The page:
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Policy to increase employment opportunities for young adults with a disability is essential

12 December 2013

Most young adults with a disability need intensive support in finding and maintaining employment. Parents and friends play a major role in this process, as do formal social contacts such as school teachers, employment specialists, reintegration consultants and job coaches. Recent research has shown the importance of acknowledging, stimulating and facilitating this role. The study was conducted by human geographer Anja Holwerda from the University Medical Center Groningen. She explored the factors affecting work participation among young adults applying for young disabled persons (Wajong) benefits, and will be awarded a PhD for her work by the University of Groningen on 18 December.

A growing number of young adults have difficulty participating in society due to illness or disability. These young adults are significantly less likely to find a job than their healthy counterparts. Young adults with a disability who cannot work or who have limited employment potential receive benefits under the terms of the Invalidity Insurance (Young Disabled Persons) Act ( Wajong or Wet arbeidsongeschiktheidsvoorziening jonggehandicapten ). The number of young adults in receipt of these benefits has risen significantly in recent years. Holwerda’s research explored the factors affecting their chances of finding or maintaining employment.

Potential to work

In her study, Holwerda discovered that in the opinion of insurance physicians, 84% of those applying for young disabled persons benefits have the potential to work. Insurance physicians from the Social Security Institute are responsible for assessing applicants’ employment abilities. They tend to base their assessment on the main diagnosis, and the fact of whether the person has one or more co-morbid conditions and/or other subclinical disorders. In general, a young person with a mental disorder is less likely to be able to work than a young person with a physical disability. Young adults with multiple diagnoses and those with mental health problems have fewer abilities than those without.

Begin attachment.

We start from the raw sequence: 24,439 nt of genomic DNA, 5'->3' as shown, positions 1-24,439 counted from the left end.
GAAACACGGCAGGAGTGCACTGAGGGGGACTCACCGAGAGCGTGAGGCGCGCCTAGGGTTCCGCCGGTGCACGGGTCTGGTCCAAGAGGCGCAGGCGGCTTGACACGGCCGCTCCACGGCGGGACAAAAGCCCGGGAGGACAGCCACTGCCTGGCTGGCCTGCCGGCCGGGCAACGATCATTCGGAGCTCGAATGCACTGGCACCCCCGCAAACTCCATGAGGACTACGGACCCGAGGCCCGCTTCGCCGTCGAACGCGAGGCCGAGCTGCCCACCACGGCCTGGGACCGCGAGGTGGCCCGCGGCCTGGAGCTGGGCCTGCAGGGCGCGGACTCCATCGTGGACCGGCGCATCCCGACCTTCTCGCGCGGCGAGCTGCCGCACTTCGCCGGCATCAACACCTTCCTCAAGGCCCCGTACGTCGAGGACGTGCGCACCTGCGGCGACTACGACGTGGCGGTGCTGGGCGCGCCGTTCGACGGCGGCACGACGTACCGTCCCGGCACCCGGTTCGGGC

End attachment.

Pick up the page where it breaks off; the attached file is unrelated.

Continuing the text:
Transition from special education to work

In addition, Holwerda looked into the transition from special education to work for young adults with intellectual disabilities and/or a developmental disorder. The social environment, which includes parents and teachers, plays an important part in helping these young adults to find work. Holwerda shows that 39% of this group managed to find a job within the first 18 months after applying for young disabled persons benefits . She also shows that school teachers are in the best position to assess their pupils’ potential and can predict their chances of a job fairly accurately. The predictions are even more accurate if the parents’ opinion is added to the perspective of the school teacher. Holwerda would therefore like to see profiles of these pupils’ characteristics and qualities compiled at an early age, with the parents being involved in the process. Offering young adults adequate supervision at an early stage would reduce the number of young adults receiving young disabled persons benefits and increase their chances of finding a job.

Supervision in the workplace

Continuity in supervising these young adults in the workplace is essential for a smooth transition from school to work. Once they have started work, employers and colleagues can adopt this role. According to Holwerda, it is important that they too are given the facilities they need to support these young adults in holding down a job.

Policy is essential

Holwerda would like to see these factors taken into account when devising interventions designed to help young adults with a disability to find and maintain employment. She also considers it important that employers, municipal authorities and other government bodies provide suitable employment for young adults with a disability, encouraged by national government policy. ‘Policy aimed at giving these young adults their rightful place in society is absolutely essential. Society as a whole has a responsibility for helping them to participate fully. We simply cannot pass the buck to the young adults themselves’.

Curriculum Vitae

A. Holwerda (Dokkum, 1968) studied Social Geography at the University of Groningen. She conducted her research in the UMCG Department of Social Medicine, with partial funding from the Employment Insurance Agency UWV Knowledge Centre. Her thesis is entitled: ‘Work outcome in young adults with disabilities’. Holwerda will continue to work at the UMCG as a researcher.

Last modified:13 March 2020 02.14 a.m.
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